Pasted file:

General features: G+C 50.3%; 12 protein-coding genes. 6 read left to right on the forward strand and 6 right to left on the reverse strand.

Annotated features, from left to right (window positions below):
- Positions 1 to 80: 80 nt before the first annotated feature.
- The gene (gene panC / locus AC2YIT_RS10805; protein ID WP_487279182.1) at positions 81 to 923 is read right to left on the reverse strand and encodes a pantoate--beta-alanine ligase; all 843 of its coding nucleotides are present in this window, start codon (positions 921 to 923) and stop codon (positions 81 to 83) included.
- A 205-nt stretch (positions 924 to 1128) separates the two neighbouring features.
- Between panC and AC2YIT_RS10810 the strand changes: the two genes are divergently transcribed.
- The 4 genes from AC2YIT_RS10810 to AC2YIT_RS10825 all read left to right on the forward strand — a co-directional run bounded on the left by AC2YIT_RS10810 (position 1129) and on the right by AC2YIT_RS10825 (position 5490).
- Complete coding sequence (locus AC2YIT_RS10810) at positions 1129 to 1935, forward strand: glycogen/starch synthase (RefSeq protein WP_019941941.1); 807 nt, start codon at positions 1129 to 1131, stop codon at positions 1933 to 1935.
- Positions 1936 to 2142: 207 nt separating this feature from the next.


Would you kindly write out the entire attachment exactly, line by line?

General features: G+C 50.3%; 12 protein-coding genes. 6 read left to right on the forward strand and 6 right to left on the reverse strand.

Annotated features, from left to right (window positions below):
- Positions 1 to 80: 80 nt before the first annotated feature.
- The gene (gene panC / locus AC2YIT_RS10805; protein ID WP_487279182.1) at positions 81 to 923 is read right to left on the reverse strand and encodes a pantoate--beta-alanine ligase; all 843 of its coding nucleotides are present in this window, start codon (positions 921 to 923) and stop codon (positions 81 to 83) included.
- A 205-nt stretch (positions 924 to 1128) separates the two neighbouring features.
- Between panC and AC2YIT_RS10810 the strand changes: the two genes are divergently transcribed.
- The 4 genes from AC2YIT_RS10810 to AC2YIT_RS10825 all read left to right on the forward strand — a co-directional run bounded on the left by AC2YIT_RS10810 (position 1129) and on the right by AC2YIT_RS10825 (position 5490).
- Complete coding sequence (locus AC2YIT_RS10810) at positions 1129 to 1935, forward strand: glycogen/starch synthase (RefSeq protein WP_019941941.1); 807 nt, start codon at positions 1129 to 1131, stop codon at positions 1933 to 1935.
- Positions 1936 to 2142: 207 nt separating this feature from the next.